12. Thanks Alan, it's good to be back.. I'm not sure how crazy my builds will be, only smaller stuff these days.. But still fun to make Thanks Norm, yeah it has been a while, life has/had been on hold since Covid popped up! Hi Ray, don't be envious, have a go yourself.. I'm self taught, no training what so ever... Liking a challenge helps as well
  13. I've seen the first one but can't remember the second. I'd like it though.
  14. I came across these pictures today have you seen them before? One of my Turf Trax was originally a bank mower.
  15. I wished I hadn't watched - it just made me even more envious of your skill.
  16. This is certainly an interesting project - a water cooled engine of that age combined with a mower. There's a lot going on in that carb diagram - well done on sussing out and manufacturing/fixing those parts! Looking forward to more updates and pictures as things progress
  17. .........If anything.........That was the issue I was asked to sort out recently. A heavy bronze carb fitted to a small water cooled 1/2hp engine from 1923 and had been adapted to fit onto an early 1930s Lawnmower!!.- I actually found a Manual and parts list for the engine, but of course not one single available spare part. Failed to find anyone else online familiar with, or who had a similar ''N' type engine made by Stuart Turner. Several bits missing according to the parts list diagram and one item had fortunately been acquired from ebay...the all important Float Bowl (screw on) Lid. So I had to make and find the bits etc, so as it had not run for god knows how long, it was dismantled- Certainly overdue for a clean and repair. The small clip under the spring (bottom middle of above pic) should be fixed by solder to the float. It holds the needle at correct height.........duly fixed. Established that the large hollow brass nut (top left above) which acts as a sediment bowl should have a screened filter and a spring within. items (on left of next image) 4044/4045- The bits had to fit within these parts- So after a search for materials, a bit of lathe time and some soldering, I had the 'makins' of the necessaries- The 'Stove Pipe' top hat filter body was silver soldered together, so that I could soft solder the mesh to the bottom and sides. But not before it was subjected to some careful milling to put some 1/4"wide slots into the side wall. Appears to be some distortion in the image below which makes the filter body look crooked, but assure it is not. - I was lucky to find in my stock, a suitable spring to apply pressure to the filter and keep it all in contact with it's seat. That filter/sediment body nut is 1 inch A/F. So all done and ready to bolt on. Now super clean inside and favoured the patina to polish on a motor of this age- Oh and yes, I have the task of getting this thing running/working, along with another pile of broken rusty bits......I may be some time!. Regards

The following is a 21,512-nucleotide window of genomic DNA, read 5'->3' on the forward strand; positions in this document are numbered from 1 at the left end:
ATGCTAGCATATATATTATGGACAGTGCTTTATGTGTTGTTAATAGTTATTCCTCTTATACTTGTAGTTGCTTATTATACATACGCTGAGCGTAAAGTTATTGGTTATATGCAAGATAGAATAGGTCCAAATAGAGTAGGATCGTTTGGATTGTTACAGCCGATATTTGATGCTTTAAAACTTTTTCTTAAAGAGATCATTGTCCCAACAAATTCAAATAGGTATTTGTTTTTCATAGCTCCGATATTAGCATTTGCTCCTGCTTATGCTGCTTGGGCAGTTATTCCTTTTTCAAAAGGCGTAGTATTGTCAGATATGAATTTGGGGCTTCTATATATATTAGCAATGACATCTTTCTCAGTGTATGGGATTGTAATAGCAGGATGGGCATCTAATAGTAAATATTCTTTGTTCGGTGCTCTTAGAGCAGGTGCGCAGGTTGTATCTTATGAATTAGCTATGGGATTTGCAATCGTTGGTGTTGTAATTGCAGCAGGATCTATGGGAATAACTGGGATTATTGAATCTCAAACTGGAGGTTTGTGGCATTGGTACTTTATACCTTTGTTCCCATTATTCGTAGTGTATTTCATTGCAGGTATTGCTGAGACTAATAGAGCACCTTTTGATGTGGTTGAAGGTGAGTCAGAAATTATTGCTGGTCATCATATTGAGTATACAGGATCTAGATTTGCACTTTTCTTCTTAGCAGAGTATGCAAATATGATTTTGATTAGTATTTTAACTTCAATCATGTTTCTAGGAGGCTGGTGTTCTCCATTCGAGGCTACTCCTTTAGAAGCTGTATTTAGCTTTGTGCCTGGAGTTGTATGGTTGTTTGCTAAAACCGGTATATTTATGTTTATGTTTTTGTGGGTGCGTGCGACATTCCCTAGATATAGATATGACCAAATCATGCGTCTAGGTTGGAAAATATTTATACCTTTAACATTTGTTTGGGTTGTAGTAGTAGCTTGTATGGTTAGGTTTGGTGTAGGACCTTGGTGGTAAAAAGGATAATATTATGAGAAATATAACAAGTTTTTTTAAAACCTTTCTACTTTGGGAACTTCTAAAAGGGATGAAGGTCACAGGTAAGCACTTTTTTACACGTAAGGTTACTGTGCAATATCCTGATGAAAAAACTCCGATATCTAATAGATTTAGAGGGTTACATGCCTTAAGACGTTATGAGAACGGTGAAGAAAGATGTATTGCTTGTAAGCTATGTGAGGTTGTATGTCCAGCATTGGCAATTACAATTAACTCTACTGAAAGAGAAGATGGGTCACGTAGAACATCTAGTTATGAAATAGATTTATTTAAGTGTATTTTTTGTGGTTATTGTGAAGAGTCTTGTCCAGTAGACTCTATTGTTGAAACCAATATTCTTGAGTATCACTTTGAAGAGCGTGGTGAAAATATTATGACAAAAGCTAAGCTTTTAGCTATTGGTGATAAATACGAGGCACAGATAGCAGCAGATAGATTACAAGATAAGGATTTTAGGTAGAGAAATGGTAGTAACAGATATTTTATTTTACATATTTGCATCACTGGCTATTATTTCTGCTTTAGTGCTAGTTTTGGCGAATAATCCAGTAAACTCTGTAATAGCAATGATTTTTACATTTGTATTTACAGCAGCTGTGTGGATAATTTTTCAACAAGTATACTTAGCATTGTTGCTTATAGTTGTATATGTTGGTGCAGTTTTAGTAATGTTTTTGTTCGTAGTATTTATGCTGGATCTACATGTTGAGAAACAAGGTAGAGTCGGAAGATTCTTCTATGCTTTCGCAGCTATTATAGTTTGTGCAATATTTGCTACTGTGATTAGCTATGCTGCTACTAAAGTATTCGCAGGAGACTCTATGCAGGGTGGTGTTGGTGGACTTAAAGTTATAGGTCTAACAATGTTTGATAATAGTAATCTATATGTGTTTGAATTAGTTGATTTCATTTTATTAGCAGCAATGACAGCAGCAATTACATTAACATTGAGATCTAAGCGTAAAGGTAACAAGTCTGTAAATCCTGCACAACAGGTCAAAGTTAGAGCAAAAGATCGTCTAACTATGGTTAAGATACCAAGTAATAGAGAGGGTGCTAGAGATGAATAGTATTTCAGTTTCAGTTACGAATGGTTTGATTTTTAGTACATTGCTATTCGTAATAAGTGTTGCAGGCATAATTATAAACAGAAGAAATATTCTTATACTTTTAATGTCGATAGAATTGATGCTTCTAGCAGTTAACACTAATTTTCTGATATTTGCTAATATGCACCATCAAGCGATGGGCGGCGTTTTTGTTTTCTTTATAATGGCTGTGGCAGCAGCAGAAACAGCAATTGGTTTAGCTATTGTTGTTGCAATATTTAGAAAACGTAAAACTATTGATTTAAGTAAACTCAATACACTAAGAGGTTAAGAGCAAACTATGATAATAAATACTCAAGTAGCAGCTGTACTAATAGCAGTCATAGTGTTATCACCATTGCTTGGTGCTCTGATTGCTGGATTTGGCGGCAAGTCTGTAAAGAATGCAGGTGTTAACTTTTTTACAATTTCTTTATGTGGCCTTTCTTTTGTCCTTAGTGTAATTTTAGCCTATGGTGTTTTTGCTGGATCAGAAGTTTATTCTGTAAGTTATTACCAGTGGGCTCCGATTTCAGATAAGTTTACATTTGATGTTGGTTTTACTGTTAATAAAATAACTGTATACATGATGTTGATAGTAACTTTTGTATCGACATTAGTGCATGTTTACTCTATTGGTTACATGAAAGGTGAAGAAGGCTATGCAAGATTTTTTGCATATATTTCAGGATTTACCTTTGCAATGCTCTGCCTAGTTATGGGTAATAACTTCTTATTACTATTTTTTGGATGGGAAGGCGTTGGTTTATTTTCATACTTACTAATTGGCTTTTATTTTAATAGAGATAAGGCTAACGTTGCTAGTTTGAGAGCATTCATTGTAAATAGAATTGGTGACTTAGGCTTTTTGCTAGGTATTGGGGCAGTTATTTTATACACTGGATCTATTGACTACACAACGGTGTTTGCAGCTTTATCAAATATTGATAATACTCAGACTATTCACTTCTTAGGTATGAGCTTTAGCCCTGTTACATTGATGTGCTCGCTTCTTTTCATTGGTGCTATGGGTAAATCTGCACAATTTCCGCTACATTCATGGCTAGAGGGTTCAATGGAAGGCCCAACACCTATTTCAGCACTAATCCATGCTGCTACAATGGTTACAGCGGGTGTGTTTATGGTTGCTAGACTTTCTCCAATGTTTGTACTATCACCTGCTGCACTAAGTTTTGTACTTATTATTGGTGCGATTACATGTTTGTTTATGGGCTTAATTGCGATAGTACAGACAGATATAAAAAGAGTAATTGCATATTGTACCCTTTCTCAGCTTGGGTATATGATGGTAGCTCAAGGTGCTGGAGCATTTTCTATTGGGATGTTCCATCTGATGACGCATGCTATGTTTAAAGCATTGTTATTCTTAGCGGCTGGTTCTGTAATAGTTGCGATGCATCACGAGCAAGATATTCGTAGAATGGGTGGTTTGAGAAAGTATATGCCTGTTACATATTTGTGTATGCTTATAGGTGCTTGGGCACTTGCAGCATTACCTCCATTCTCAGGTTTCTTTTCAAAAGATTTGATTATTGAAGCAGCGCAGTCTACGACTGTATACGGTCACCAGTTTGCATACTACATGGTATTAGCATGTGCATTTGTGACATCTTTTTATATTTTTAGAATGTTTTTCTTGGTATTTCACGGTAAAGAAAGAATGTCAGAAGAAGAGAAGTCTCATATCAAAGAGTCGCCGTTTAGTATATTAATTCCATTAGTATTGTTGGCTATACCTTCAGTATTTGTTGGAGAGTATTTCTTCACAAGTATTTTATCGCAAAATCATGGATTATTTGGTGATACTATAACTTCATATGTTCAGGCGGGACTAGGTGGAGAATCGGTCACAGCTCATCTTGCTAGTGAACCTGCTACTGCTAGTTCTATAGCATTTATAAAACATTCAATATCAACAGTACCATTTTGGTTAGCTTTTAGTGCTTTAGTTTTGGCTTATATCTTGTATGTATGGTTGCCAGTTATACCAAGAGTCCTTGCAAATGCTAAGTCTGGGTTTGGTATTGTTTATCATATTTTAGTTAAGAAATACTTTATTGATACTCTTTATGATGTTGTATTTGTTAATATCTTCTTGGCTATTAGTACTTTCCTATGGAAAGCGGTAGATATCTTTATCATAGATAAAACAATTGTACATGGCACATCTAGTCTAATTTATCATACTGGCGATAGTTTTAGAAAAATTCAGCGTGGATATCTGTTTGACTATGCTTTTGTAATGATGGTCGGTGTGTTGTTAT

18. Earlier
  19. Brilliant job, Ian. And good to hear from you.
  20. Good to see you back Ian. Now we need to see more of your crazy builds.
  21. I plan too make my own at a later stage in steel with brazed links- You don't half like to make things difficult for yoursel', Richard.
  22. Grab a lump of ally.. Bung it in the lathe and face the end off. A bit of a trim down the side. More metal removed, the black pen stuff was to help me get the right shape.. Or near enough.. Almost there now.. Parted off. Then finished off... HHmmmm.. Shiny To fit the knob thingy I had to drill yet another hole.. Tap a thread in it. Ta Daaa... Almost.. Not sure about the thread showing.. A bit of ally tube soon had the looks sorted.. And finally fit the finished tool holder to the lathe.. I hope you all have enjoyed this little build, it was quite fun to make Of course..... This build comes with a video
  23. So, having created an odd shaped lump of metal with a hole through it, a few more holes were needed... Marking the holes out.. Drilled.. The with the aid of one of these.. I was able to fill the holes with bolts Me likey even more Next on the hit list was to make a handle so the holder could be clamped down tight.. Having a nut to fit the big bolt was handy, but a nut alone wasn't enough.. So in the lathe went a random "useful" bit of steel which was turned down and bored out.. To fit the nut most of the way in but still give plenty of gap to weld the nut on. A bit of weldy sparkly action.. Back in the lathe to turn the welds down. Chop the end off.. The cut a taper on the cut off end.
  24. Thanks Richard, it's good to be posting again, it's been far too long... Nigel mentioned yesterday that it's been a bit quiet on here, something about that strange place that's Farcebook! I should of built this tool holder a long time ago, it's such a handy thing So where was I? Oh yes.. about here. With both top and bottom bit's drilled and countersunk.... It was time to cut some threads in the middle section.. Top bolted down.. As was the base.. Before the bolts were welded in, I countersunk the holes a bit wider so I could get a good weld all around the bolt heads. A quick check to see how the cutting tools looked... Quite happy with that. A nice sturdy bolt was cut down and welded to a small square of steel, it will come in handy for clamping the holder to the carriage. In this pic you can also see the "block" has had the bolts welded up and turned flush on the lathe. The bolt with the big square head fit's like so.. The original "1 tool" tool holder won't be in use for much longer.. A quick test fit, me likey The big question was........... Had I got my measurements right and did the tip of a cutting tool end up in the right place???? Yep, that will do nicely